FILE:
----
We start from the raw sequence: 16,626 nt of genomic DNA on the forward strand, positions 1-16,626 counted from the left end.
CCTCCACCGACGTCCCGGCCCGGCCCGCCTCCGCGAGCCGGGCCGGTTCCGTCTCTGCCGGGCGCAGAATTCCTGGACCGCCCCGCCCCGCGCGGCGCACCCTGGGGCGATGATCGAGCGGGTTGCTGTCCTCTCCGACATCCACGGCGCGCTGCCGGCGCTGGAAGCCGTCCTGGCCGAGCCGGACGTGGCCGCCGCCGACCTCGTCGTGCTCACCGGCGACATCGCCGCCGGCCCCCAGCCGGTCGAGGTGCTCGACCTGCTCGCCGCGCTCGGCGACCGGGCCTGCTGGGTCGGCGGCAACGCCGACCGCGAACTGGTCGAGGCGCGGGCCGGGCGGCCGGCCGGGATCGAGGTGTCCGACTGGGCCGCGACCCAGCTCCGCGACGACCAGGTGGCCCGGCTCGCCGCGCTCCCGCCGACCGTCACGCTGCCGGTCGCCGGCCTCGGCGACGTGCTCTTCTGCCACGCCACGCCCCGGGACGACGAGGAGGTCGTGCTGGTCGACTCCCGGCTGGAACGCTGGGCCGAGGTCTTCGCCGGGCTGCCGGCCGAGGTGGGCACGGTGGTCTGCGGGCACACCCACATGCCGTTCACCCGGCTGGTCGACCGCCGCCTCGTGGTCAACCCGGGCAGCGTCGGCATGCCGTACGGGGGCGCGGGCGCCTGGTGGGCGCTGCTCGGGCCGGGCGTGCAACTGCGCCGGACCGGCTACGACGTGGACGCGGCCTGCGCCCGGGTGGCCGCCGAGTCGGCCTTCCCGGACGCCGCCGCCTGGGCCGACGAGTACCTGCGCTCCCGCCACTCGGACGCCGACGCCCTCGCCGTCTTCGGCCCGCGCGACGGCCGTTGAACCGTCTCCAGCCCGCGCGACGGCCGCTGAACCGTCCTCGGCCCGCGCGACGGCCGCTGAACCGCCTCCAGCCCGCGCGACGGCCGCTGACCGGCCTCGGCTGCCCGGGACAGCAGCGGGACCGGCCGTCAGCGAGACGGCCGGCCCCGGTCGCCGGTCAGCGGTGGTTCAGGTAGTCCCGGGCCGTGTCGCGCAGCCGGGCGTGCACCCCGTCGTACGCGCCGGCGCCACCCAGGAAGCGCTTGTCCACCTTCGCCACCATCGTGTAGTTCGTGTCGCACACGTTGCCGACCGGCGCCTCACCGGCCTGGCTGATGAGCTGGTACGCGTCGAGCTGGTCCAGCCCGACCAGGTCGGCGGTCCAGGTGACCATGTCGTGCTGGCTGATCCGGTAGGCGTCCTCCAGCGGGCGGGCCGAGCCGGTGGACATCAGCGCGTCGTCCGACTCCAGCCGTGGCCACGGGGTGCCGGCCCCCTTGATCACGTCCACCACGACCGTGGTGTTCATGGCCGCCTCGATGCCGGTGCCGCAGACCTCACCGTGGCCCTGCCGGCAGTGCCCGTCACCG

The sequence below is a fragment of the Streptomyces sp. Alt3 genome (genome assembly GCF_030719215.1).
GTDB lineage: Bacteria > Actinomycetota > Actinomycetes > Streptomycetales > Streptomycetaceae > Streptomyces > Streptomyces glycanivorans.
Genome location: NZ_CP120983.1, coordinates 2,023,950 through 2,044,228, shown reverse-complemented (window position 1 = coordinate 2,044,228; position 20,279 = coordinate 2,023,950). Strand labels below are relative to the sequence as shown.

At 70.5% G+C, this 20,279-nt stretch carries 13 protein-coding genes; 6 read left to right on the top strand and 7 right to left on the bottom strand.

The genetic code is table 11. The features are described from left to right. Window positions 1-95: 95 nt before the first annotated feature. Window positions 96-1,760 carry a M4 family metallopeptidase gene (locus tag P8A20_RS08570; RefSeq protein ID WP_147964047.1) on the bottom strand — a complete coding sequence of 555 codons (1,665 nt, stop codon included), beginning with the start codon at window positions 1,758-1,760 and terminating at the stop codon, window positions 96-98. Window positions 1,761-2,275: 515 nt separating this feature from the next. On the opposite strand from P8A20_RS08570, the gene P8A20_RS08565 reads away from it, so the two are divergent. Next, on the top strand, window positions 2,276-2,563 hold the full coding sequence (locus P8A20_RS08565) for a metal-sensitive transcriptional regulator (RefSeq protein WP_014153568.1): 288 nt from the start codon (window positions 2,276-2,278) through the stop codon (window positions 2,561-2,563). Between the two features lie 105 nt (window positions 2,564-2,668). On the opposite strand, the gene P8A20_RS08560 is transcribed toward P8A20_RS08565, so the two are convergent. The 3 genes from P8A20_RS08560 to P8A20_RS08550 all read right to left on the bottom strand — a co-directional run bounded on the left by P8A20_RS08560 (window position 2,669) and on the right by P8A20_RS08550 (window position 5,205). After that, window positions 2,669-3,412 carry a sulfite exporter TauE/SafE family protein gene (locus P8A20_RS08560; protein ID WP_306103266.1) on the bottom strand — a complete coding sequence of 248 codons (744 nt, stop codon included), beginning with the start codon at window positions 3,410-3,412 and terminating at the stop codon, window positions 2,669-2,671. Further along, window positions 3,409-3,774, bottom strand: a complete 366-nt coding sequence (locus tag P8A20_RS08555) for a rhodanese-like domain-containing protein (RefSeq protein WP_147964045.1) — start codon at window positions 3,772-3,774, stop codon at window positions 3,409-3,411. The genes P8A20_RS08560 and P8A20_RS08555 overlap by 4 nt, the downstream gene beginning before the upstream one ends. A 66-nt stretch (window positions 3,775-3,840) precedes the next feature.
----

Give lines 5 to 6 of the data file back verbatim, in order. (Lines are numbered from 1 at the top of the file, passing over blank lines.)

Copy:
Genome location: NZ_CP120983.1, coordinates 2,023,950 through 2,044,228, shown reverse-complemented (window position 1 = coordinate 2,044,228; position 20,279 = coordinate 2,023,950). Strand labels below are relative to the sequence as shown.

At 70.5% G+C, this 20,279-nt stretch carries 13 protein-coding genes; 6 read left to right on the top strand and 7 right to left on the bottom strand.